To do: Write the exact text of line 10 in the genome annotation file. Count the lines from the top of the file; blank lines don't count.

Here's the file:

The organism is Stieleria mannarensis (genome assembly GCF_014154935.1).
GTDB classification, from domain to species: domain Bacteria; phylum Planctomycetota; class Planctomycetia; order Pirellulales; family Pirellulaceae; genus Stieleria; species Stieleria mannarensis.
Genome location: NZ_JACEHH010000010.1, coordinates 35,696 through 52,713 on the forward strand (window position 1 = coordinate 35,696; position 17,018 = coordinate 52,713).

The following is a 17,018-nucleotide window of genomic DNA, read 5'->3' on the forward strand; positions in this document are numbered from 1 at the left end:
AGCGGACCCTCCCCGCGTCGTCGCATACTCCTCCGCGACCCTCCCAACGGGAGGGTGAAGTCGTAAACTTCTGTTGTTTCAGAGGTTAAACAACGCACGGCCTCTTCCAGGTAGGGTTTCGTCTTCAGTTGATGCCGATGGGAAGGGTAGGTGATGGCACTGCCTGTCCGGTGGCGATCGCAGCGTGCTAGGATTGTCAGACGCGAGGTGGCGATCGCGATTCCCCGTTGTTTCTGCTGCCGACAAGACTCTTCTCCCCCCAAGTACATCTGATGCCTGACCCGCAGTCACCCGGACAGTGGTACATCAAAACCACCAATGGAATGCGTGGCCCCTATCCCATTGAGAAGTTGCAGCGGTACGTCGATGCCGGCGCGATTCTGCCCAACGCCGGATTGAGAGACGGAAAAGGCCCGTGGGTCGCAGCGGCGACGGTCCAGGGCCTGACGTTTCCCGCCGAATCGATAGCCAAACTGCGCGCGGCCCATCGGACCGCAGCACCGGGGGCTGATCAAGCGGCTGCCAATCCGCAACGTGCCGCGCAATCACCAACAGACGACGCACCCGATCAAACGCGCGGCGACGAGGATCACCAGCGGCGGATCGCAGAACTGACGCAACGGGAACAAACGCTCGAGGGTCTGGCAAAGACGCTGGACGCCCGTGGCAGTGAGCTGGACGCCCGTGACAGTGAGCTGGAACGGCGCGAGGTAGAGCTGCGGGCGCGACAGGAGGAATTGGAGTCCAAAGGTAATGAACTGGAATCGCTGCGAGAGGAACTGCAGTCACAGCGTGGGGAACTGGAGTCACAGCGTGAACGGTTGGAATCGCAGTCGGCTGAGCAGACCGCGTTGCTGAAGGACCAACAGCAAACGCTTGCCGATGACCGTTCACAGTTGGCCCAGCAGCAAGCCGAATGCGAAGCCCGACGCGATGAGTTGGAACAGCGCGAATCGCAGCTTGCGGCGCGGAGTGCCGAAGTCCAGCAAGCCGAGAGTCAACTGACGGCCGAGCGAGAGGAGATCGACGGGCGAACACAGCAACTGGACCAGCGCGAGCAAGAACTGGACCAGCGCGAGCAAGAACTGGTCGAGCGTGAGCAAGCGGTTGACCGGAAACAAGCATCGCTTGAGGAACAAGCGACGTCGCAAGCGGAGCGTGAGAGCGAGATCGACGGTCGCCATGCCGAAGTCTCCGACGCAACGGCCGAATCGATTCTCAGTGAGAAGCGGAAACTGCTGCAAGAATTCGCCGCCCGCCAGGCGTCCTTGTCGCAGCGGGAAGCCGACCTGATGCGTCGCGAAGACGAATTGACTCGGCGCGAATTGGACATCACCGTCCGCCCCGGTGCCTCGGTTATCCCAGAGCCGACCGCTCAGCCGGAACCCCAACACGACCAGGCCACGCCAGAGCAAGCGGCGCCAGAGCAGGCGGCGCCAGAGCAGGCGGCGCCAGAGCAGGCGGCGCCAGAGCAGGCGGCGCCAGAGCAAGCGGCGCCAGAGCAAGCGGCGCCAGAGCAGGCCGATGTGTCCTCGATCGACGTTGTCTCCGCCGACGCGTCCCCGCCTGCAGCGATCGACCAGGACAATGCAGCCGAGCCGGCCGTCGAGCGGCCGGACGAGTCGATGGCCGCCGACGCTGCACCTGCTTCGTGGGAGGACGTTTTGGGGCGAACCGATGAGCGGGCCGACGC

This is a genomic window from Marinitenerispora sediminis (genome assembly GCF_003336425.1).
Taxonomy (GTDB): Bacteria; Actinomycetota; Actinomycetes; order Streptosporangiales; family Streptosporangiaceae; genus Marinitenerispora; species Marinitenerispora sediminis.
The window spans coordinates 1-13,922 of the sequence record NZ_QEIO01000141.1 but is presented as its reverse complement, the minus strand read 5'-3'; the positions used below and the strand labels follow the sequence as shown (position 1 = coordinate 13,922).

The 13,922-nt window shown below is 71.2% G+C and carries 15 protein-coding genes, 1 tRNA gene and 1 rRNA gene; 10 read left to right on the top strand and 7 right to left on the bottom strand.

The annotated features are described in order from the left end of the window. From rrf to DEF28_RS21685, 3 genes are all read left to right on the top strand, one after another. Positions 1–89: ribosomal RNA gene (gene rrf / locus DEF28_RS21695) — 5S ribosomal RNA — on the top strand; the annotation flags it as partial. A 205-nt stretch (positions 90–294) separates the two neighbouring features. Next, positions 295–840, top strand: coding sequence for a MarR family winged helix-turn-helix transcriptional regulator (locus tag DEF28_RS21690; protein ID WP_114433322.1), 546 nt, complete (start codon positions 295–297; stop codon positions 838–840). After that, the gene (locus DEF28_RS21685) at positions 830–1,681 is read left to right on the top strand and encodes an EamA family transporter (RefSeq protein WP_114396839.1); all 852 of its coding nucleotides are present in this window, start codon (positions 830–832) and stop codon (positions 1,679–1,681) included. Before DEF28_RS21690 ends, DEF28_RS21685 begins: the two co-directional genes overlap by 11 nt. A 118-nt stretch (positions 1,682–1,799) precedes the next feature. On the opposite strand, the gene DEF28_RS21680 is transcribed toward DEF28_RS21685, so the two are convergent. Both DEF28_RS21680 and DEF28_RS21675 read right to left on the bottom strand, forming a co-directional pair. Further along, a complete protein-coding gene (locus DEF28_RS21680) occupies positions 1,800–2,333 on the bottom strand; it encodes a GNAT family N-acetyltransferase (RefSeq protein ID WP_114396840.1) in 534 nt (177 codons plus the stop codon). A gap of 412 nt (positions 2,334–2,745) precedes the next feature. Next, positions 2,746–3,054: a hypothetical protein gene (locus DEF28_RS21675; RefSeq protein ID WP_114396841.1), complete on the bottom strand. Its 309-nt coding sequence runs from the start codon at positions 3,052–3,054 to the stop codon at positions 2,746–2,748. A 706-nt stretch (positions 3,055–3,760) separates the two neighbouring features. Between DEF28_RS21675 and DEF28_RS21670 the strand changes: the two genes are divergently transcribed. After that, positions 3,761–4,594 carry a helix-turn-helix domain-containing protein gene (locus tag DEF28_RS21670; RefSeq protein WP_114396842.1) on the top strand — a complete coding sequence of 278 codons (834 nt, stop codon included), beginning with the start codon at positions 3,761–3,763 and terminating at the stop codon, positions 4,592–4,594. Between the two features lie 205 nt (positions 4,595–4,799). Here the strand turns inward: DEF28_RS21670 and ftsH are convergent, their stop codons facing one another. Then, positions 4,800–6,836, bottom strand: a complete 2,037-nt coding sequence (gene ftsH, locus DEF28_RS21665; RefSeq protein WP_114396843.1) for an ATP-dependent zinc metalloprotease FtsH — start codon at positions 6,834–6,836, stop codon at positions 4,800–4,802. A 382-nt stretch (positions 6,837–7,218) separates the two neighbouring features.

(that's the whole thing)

The annotated features are described in order from the left end of the window. From rrf to DEF28_RS21685, 3 genes are all read left to right on the top strand, one after another. Positions 1–89: ribosomal RNA gene (gene rrf / locus DEF28_RS21695) — 5S ribosomal RNA — on the top strand; the annotation flags it as partial. A 205-nt stretch (positions 90–294) separates the two neighbouring features. Next, positions 295–840, top strand: coding sequence for a MarR family winged helix-turn-helix transcriptional regulator (locus tag DEF28_RS21690; protein ID WP_114433322.1), 546 nt, complete (start codon positions 295–297; stop codon positions 838–840). After that, the gene (locus DEF28_RS21685) at positions 830–1,681 is read left to right on the top strand and encodes an EamA family transporter (RefSeq protein WP_114396839.1); all 852 of its coding nucleotides are present in this window, start codon (positions 830–832) and stop codon (positions 1,679–1,681) included. Before DEF28_RS21690 ends, DEF28_RS21685 begins: the two co-directional genes overlap by 11 nt. A 118-nt stretch (positions 1,682–1,799) precedes the next feature. On the opposite strand, the gene DEF28_RS21680 is transcribed toward DEF28_RS21685, so the two are convergent. Both DEF28_RS21680 and DEF28_RS21675 read right to left on the bottom strand, forming a co-directional pair. Further along, a complete protein-coding gene (locus DEF28_RS21680) occupies positions 1,800–2,333 on the bottom strand; it encodes a GNAT family N-acetyltransferase (RefSeq protein ID WP_114396840.1) in 534 nt (177 codons plus the stop codon). A gap of 412 nt (positions 2,334–2,745) precedes the next feature. Next, positions 2,746–3,054: a hypothetical protein gene (locus DEF28_RS21675; RefSeq protein ID WP_114396841.1), complete on the bottom strand. Its 309-nt coding sequence runs from the start codon at positions 3,052–3,054 to the stop codon at positions 2,746–2,748. A 706-nt stretch (positions 3,055–3,760) separates the two neighbouring features. Between DEF28_RS21675 and DEF28_RS21670 the strand changes: the two genes are divergently transcribed. After that, positions 3,761–4,594 carry a helix-turn-helix domain-containing protein gene (locus tag DEF28_RS21670; RefSeq protein WP_114396842.1) on the top strand — a complete coding sequence of 278 codons (834 nt, stop codon included), beginning with the start codon at positions 3,761–3,763 and terminating at the stop codon, positions 4,592–4,594. Between the two features lie 205 nt (positions 4,595–4,799). Here the strand turns inward: DEF28_RS21670 and ftsH are convergent, their stop codons facing one another. Then, positions 4,800–6,836, bottom strand: a complete 2,037-nt coding sequence (gene ftsH, locus DEF28_RS21665; RefSeq protein WP_114396843.1) for an ATP-dependent zinc metalloprotease FtsH — start codon at positions 6,834–6,836, stop codon at positions 4,800–4,802. A 382-nt stretch (positions 6,837–7,218) separates the two neighbouring features.